How can a Canadian Mining company sue El Salvador for $301 million dollars? | WHAT REALLY HAPPENED

How can a Canadian Mining company sue El Salvador for $301 million dollars?

Whereas Guatemala has 40 per cent forest cover, El Salvador has only 13 per cent, two per cent of which is indigenous forest growth. According to Cortez, the country is entering into a period of severe water stress, with more than 90 per cent of surface waters contaminated.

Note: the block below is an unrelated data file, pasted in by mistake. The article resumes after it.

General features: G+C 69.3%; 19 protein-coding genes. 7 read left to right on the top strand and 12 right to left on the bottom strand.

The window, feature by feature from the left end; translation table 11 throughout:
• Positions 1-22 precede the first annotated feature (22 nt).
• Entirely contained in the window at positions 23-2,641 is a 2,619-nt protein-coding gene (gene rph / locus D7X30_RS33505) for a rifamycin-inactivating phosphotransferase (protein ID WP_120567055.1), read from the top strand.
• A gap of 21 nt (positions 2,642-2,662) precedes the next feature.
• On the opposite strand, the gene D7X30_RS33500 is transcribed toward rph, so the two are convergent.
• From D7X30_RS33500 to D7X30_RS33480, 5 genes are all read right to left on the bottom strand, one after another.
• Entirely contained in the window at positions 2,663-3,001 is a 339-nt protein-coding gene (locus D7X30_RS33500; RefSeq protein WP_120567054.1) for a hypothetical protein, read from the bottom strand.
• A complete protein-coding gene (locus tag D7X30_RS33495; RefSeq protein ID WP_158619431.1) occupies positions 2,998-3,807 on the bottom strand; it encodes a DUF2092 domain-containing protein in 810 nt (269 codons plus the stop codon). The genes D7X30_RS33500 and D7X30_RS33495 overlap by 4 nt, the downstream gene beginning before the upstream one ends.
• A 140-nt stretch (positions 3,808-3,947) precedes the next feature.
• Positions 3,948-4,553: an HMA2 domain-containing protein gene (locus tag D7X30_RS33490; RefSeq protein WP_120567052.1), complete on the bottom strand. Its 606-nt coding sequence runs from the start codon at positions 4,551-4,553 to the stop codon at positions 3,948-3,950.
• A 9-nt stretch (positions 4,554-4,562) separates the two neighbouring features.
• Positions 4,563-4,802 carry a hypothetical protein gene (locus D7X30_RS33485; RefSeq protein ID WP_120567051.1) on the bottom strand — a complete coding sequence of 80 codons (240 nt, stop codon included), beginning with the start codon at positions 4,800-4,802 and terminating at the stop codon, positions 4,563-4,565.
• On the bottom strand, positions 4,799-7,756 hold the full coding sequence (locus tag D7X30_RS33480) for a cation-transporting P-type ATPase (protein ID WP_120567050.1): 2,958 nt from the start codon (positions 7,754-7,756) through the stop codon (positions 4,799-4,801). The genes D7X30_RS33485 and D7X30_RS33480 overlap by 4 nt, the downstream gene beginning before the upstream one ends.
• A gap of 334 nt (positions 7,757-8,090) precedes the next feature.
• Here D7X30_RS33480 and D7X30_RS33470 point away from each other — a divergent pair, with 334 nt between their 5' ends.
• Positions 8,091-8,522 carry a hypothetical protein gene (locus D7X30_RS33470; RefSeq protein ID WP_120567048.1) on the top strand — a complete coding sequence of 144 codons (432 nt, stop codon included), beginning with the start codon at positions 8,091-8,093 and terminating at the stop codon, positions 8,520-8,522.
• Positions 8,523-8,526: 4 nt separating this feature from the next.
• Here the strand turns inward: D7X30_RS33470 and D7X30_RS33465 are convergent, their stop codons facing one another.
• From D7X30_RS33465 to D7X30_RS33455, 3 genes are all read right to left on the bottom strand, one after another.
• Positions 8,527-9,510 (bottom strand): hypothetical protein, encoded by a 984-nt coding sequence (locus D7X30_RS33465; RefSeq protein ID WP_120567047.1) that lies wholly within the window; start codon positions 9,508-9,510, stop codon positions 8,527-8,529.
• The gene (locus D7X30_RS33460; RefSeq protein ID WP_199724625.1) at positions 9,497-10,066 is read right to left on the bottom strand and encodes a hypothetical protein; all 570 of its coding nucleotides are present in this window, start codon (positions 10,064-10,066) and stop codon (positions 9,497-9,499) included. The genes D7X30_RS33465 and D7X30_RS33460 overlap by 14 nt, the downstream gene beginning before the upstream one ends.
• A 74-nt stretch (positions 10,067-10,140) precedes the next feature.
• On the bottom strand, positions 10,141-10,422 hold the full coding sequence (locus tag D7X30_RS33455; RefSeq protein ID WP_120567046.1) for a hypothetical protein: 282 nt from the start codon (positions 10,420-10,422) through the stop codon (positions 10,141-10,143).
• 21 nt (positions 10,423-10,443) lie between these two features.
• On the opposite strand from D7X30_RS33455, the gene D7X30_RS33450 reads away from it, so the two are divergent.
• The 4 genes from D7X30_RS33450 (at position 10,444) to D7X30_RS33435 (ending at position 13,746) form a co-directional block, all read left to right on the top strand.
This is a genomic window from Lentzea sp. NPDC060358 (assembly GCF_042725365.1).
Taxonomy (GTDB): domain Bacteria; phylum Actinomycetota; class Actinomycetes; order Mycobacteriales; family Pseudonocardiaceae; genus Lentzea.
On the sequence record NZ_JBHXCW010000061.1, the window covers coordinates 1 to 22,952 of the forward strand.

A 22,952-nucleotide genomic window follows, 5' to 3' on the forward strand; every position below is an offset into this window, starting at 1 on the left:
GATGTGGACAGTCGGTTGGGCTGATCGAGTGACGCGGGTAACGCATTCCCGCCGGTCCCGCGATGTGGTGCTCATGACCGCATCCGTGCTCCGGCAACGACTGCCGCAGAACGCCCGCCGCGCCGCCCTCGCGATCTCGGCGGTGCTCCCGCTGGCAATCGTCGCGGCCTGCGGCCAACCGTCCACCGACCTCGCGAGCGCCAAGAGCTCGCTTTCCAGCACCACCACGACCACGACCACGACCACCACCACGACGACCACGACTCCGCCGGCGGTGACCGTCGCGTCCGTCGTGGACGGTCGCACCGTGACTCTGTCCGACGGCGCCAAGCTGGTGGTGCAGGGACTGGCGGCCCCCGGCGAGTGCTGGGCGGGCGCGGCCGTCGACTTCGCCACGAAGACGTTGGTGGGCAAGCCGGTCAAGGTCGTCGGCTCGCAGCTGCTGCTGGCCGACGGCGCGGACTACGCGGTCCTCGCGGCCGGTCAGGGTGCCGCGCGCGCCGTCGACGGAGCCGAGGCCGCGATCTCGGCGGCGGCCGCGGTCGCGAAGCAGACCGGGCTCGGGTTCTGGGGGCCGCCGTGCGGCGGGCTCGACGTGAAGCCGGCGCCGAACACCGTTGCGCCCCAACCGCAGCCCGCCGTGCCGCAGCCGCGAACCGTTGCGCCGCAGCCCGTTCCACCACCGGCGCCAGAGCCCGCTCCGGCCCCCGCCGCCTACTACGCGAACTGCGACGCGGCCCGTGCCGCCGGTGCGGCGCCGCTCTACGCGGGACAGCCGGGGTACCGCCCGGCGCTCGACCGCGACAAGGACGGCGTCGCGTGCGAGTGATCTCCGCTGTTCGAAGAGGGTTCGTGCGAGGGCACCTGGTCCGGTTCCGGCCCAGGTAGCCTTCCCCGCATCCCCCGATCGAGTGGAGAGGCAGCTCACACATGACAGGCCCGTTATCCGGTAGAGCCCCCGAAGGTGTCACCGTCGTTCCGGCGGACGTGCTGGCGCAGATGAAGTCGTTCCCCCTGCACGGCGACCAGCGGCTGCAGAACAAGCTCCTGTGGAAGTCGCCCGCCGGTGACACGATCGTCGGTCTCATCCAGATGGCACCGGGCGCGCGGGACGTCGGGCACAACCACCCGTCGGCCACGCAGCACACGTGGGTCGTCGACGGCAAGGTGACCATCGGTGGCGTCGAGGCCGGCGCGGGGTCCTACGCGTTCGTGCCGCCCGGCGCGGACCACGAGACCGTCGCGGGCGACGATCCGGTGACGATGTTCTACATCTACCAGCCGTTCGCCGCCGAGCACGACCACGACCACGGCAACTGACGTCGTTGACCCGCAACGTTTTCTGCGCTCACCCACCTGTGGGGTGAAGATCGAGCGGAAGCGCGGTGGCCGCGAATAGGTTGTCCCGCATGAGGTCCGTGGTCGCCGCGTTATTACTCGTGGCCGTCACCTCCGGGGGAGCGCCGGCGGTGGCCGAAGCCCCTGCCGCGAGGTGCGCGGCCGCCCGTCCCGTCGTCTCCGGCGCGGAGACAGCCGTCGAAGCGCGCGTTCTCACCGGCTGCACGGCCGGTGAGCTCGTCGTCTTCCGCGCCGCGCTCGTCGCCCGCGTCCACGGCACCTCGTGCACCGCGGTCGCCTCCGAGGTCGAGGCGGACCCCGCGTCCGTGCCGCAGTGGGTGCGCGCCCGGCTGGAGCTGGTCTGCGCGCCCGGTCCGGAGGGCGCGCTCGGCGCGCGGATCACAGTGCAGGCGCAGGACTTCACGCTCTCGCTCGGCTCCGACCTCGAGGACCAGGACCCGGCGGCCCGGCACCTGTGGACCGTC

With this crisis on the horizon, Salvadorans have been demanding a halt to all mining in the country. Over seven years, three successive Salvadoran governments have responded to these broad-based anti-mining movements by upholding a defacto moratorium on new metal mining projects.

When in 2008, then-president Saca denied permits to Canadian mining company Pacific Rim, the country found itself caught in a web of international corporate law and free trade agreements. OceanaGold bought Pacific Rim in 2013 and has taken up the former company’s mantle, continuing to pursue the $301 million lawsuit against El Salvador.

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